How school can save you from teenage traumas

The Telegraph, 11/04/15, issues around food, exercise, body image and internet use make the pastoral care of students a priority – not to mention a minefield. Eleanor Doughty reports. HMC member schools Bedales, Benenden, Oakham and Oundle feature.

Teenage life can be hard work. Not just for the teens themselves, battling through a modern marathon of Snapchat, decoupled AS-levels and the continuous presence of Kim Kardashian on their televisions, but for parents too. Whether children attend day or boarding schools, the pastoral system is of the utmost importance.

But before teenagers become teenagers, there is a lot that can be done to tackle issues with food. At Bedales School in Hampshire, prevention goes a long way to creating a cure.

So committed is the school to the cause that in May it will host a conference on pastoral care at boarding schools. At Bedales pre-prep, “children are taught to pick food from across the food groups, and why this is good for them”, explains Louise Wilson, the deputy head.

Further up the school, meals are sociable, with staff and pupils regularly eating together. “During the week, house staff invite students for 'at homes’ at their own houses,” Wilson says. “Healthy eating is important. We don’t avoid talking about food and older students mentor younger ones.”

It goes without saying that healthy eating should be on the menu at all schools, and various initiatives over the years have tried to combat this. At Knightsbridge School in Chelsea, the Edible School Garden Project is under way, providing a garden space for pupils to grow their own vegetables to eat.

The children enjoy growing vegetables, picking herbs and learning about where food comes from and it has been hugely popular with both pupils and parents alike.

A decade on from Jamie Oliver’s School Dinners, Henry Dimbleby and John Vincent, founders of the “Naturally Fast Food” chain Leon, co-authored the Independent School Food Plan. This picks up Oliver’s turkey twizzlers baton and runs with it, with support from the Department for Education.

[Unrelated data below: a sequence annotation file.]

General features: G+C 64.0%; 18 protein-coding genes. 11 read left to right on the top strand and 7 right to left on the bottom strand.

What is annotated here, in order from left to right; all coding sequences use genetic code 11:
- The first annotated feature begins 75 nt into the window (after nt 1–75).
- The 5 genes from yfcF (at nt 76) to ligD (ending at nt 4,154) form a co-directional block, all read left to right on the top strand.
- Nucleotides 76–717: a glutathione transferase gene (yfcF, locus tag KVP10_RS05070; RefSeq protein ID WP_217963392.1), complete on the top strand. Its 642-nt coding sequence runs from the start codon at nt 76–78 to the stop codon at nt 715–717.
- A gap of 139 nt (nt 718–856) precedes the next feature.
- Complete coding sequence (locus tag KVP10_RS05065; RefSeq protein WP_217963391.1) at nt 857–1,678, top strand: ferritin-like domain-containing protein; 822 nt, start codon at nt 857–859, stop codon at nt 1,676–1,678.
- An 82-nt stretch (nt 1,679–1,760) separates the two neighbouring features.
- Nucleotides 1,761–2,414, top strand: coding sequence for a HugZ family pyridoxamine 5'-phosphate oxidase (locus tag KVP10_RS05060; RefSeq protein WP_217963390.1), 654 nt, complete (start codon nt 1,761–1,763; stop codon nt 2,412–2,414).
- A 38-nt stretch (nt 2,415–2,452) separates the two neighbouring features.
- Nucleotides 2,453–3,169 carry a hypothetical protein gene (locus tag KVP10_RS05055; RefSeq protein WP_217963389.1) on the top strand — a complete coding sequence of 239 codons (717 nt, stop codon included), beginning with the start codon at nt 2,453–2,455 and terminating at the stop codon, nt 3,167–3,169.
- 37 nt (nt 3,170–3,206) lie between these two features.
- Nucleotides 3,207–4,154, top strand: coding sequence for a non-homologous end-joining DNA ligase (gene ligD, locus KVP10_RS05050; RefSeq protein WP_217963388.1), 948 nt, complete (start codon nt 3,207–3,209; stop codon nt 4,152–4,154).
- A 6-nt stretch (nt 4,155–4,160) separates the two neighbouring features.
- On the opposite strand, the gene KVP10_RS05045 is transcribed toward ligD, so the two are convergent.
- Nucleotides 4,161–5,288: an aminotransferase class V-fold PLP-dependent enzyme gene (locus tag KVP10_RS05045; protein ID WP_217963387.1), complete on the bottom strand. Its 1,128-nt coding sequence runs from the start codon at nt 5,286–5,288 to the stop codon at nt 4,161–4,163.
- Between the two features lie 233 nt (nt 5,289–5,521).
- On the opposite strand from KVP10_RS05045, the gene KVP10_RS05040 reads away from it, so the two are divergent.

The plan includes initiatives such as a checklist for head teachers, working up a guide to the steps that every school can take to improve the quality and take-up of its lunches. They want to encourage teachers to eat in the dining hall alongside pupils, as in many independent schools, and ban packed lunches.

But teenage eating habits and issues surrounding self-esteem cannot be solved with gardening or the instant dismissal of packed lunches. While education, education, education may be the key for younger children, schools also have to assess what happens when they do find pupils struggling with the difficulties of teenage life.

One way of managing food issues before they have had time to develop is collaboration – not just with pupils, but with parents too. At boarding schools, where staff are in loco parentis, mums and dads must put their trust in the pastoral care system.

“As a parent you have the right to be emotional,” Nigel Lashbrook, head teacher of Oakham School, in Rutland, says. “In a boarding school you have staff who have the benefit of experience, along with the professionalism, to really be able to support and nurture the child, alongside the parent. They can, when most needed, give an objective opinion.”

At Benenden, Kent, sporting participation is still compulsory in the upper years, but girls have the opportunity to choose from gym-based activities as well as lacrosse, hockey, netball and athletics.

While girls might be the focus of much attention when it comes to eating disorders and self-esteem issues, boys also suffer in similar ways. “Many of the issues for boys are the same as those faced by girls,” Wilson says. “Like girls, boys have to deal with the great expectations placed on them by what they experience on the internet.”

At Bedales, the approach is the same for the boys as for girls: “We respond to difficulties as they emerge.”

While not all schools sing from the same hymn sheet as Bedales, where teachers go by their first names and pupils don’t wear uniform, its approach is universally appreciated.

“[Schools should] have an open, non-judgmental culture of mutual respect and care between all members of the community so that students feel supported and cared for at school,” Wilson adds. “This means an emphasis on strong and trusting student-student and student-teacher relationships.”

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